It is important for students — and their parents — to remember that there is more than one path to success.
NO one expects the path to medical school to pass through a community college. But it is the best way for me.
I chose this route as it builds my qualifications without massive student loans. After I passed enough college-level courses in high school to earn an associate degree, I attended the Renton Technical College for certification as a surgical technologist.
My education stretched well beyond the classroom at Renton. I’m now working full-time at MultiCare Tacoma General Hospital and pursuing a bachelor’s degree in health-care leadership at the University of Washington. I now have established relationships with doctors and firsthand knowledge of the medical profession and patient needs.
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I may even undertake a monthlong medical mission, which would give me additional exposure to how medicine is practiced around the world.
Community college can do this. In middle school and high school, everyone likes to talk about the STEM fields — science, technology, engineering and math. However, jobs requiring technical skills and a post-high-school credential — but not a four-year degree — make up half the STEM job market in this country.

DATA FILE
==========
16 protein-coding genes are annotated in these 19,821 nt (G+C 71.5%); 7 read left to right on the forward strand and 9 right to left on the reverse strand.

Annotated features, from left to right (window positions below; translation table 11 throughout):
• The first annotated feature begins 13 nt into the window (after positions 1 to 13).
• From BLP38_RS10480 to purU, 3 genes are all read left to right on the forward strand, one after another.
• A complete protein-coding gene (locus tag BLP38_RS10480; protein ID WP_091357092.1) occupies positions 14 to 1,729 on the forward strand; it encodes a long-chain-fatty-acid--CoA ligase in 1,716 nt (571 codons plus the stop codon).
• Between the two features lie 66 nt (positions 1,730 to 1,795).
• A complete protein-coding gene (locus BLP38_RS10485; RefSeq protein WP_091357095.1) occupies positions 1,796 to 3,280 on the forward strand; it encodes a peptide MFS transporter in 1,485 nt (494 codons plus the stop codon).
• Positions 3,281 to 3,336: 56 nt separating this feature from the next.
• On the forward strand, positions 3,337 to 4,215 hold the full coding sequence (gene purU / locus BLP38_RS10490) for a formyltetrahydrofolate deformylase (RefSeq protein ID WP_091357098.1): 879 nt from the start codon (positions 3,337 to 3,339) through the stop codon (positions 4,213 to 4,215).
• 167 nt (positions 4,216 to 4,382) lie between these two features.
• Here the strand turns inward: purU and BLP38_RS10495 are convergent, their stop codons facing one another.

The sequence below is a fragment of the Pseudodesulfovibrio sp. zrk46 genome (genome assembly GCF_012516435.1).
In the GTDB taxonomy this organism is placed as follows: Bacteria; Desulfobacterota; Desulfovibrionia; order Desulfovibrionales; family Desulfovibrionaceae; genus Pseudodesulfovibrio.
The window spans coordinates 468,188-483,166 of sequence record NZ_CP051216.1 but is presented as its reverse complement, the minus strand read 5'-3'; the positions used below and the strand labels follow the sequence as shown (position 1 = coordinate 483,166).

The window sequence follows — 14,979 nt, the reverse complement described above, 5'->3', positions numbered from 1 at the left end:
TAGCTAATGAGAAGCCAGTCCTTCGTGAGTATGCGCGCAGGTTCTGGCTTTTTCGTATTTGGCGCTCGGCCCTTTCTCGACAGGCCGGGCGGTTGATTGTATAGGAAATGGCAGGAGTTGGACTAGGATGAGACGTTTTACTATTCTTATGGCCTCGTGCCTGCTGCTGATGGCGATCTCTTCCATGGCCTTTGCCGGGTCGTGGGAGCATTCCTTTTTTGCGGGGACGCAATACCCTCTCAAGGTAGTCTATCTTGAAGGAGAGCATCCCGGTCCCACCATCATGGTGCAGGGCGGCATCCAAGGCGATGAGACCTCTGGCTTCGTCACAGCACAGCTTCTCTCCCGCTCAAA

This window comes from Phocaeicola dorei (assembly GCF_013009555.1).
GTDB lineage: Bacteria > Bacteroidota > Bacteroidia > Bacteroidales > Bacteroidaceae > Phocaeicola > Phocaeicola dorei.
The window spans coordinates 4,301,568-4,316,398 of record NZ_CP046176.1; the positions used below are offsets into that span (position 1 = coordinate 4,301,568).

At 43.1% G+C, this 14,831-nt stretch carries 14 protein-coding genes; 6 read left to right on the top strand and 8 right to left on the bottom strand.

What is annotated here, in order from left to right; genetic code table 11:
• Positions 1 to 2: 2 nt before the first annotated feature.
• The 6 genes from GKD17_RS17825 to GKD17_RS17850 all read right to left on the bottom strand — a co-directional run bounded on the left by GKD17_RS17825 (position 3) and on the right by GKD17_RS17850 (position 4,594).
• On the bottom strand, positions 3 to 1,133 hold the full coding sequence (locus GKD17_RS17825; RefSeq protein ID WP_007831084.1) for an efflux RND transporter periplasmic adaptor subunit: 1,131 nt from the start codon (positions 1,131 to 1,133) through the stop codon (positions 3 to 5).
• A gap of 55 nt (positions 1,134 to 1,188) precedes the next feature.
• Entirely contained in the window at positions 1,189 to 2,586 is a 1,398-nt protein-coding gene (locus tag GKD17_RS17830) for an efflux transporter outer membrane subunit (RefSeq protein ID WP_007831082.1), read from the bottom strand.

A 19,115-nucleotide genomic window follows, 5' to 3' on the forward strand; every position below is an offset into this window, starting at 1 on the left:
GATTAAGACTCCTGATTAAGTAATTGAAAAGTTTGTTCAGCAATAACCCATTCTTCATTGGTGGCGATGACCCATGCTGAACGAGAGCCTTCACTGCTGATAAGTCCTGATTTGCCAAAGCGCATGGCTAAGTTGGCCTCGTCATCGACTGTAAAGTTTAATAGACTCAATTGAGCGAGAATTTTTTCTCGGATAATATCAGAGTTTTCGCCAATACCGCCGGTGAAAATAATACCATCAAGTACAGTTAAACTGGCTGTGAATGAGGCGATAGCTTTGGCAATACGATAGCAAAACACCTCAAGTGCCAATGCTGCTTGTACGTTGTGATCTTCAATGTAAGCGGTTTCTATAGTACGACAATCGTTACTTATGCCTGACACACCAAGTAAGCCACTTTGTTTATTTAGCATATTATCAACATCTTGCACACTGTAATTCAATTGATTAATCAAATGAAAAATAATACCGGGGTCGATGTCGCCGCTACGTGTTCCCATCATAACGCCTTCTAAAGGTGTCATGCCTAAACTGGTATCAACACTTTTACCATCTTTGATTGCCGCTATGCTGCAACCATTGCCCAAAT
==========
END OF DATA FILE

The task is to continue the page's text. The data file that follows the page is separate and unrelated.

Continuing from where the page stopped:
These jobs can pay the bills and lead to a great career. Eighty-nine percent of students who graduated from my program in 2013 were employed in a program-related job within six months after graduation, and they earned a median starting salary of $45,154. I even won a scholarship that made this path easier.
Starting out, I did not know all this. My parents encouraged me to find an education beyond high school, but never pressured me. They only asked that I find something that works for me, and they are delighted with how it is turning out (although my mom is a bit leery about the medical mission, to be honest).
In writing this, I do not mean to criticize more traditional paths. High school followed by college then employment or graduate school has obviously worked for thousands before me.
But it is important for students — and their parents — to remember that there is more than one path to success. My current plan may include medical school, but even if I stop now, I could still enjoy a middle-class lifestyle.
Community colleges can open a wide variety of doors. Thanks to my education, I am on a path to becoming a doctor without paying off loans until retirement.